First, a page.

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The Piano
By Charles Hendrickson
Copyright The American Guild of Organists. Used with permission.


It is not possible for me to discuss the following topic without offending many of my good friends in the organ and piano teaching profession, but I do have some unusual ideas which I wish to present.  As we all know, a great doctrine of organ study has been that one must be proficient at the piano before beginning organ, and one should avidly continue studying the piano throughout one's career.  I will try to suggest a background for this and my own alternative to it. 

Before the advent of electric blowers, playing the organ involved having one or more people on hand to pump the instrument.  Imagine practicing hours of scales and études on a pipe organ while having to deal with the expense and nuisance of having the organ pumped, and the unheated church booked and used for student practice.  The harpsichord, clavichord, and piano were simply much easier for such studies.  No teacher would expect a potential organ student to spend all that time at the organ when the inconvenience of such studies was obvious.  A simple ideology of piano first solved many logistic problems. 

A more subtle problem developed in the late 19th and early 20th centuries when organs, even those with the new convenience of electric blowers, housed in buildings with year round heating and lighting, became somewhat detached in action and response.  Teaching and learning on such instruments did not develop precise technique.  The clear quick pipe speech of earlier eras disappeared and the organ was distant and enclosed in chambers behind shutters.  No wonder that the piano was the preferred instrument for study.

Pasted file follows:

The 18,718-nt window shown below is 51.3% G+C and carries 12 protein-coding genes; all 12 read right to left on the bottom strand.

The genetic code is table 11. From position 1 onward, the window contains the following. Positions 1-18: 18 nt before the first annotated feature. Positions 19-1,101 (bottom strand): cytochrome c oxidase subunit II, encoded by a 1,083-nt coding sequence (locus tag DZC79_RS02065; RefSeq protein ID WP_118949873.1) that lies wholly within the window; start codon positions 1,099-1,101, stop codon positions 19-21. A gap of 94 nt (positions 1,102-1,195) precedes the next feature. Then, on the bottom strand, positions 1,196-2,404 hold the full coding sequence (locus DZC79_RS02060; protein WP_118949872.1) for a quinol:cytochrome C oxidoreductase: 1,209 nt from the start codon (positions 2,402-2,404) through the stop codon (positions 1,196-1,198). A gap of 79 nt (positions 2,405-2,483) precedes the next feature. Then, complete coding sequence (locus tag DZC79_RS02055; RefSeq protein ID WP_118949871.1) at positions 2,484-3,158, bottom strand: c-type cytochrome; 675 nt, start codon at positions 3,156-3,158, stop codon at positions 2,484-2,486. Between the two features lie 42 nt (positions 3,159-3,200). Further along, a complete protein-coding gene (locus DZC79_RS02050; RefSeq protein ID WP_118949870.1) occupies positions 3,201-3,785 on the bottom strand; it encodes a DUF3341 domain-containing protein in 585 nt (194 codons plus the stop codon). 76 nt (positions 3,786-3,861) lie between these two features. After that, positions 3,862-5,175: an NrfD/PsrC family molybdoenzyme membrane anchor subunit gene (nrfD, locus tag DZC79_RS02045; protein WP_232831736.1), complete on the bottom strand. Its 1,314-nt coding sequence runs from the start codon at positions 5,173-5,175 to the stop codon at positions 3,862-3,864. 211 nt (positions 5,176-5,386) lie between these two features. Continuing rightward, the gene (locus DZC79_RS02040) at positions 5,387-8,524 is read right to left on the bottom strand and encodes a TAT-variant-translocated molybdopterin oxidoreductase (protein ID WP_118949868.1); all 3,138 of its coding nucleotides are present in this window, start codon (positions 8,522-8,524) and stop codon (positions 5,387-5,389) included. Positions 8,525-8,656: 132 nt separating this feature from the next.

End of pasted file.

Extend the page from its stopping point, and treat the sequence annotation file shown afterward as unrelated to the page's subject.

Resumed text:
With the revival of more responsive organ actions, exposed pipes.  and cohesive, prompt pipe speech, the issue of where to learn has now become a question for study.  The simple dogma of demanding that the student study piano for umpteen hours and years before being allowed to touch the hallowed keys of the organ is no longer tenable.  Indeed, I know of many contemporary organs whose actions are so sensitive and unforgiving that they would serve as better devices for practice than many pianos. 

When a student shows interest in an instrument, we are pleased.  We start the budding violinist on a miniature violin, the clarinetist a clarinet, the French horn player learns the horn.  We would think it odd if the flutist were asked to study the bassoon first simply because they are both woodwinds.  But we still detour the student who is dying to learn the organ.  who hungers for the sound and special satisfaction of the instrument, and who really wants to become an organist.  We intimate that the organ is not a beginner's instrument and must be approached only after studying on a non-organ.  I suggest that if a modern pipe organ is available with good action and good tone, a student should be brought to the glories of that instrument soon so that interest and desire will not be suppressed, but nurtured and expanded from the moment of that interest. 

We no longer have to worry about bothering the organ pumper.  Most churches would welcome anyone interested enough in church music to learn the organ, and we have light and heat for hours of comfortable study.  The old practical reasons for putting off organ study in favor of the piano no longer apply.  Perhaps we can even get around the problem of the piano teacher who knew nothing of, or feared the organ and therefore selfishly kept those interested in the organ from studying it. 

I don't believe that the organ is any more difficult than the violin or the French horn, and certainly far easier for the student who really wants to learn.  I don't believe that the piano is an absolute prerequisite for the organ any more than it is for the harpsichord, clavichord, or synthesizer.  With proper instruction, a dedicated student and a competent instructor should be able to start on any instrument and develop all the techniques and skills needed.  This is not to eliminate the piano as a vital and important instrument in its own right, but only to detach the organ from it and to stress that the organ is a distinct and separate entity with its own requirements, and not necessarily the instrument to which one graduates after learning some other instrument.  The organ and the piano do not look alike, have different keyboards, different sounds, different methods of tone production, different literature, and different functions.  That they are linked in the manner of learning piano first and then the organ second is certainly an oddity in the music world.  I suggest that this tradition needs careful scrutiny and a thoughtful evaluation in terms of our current situation.

 

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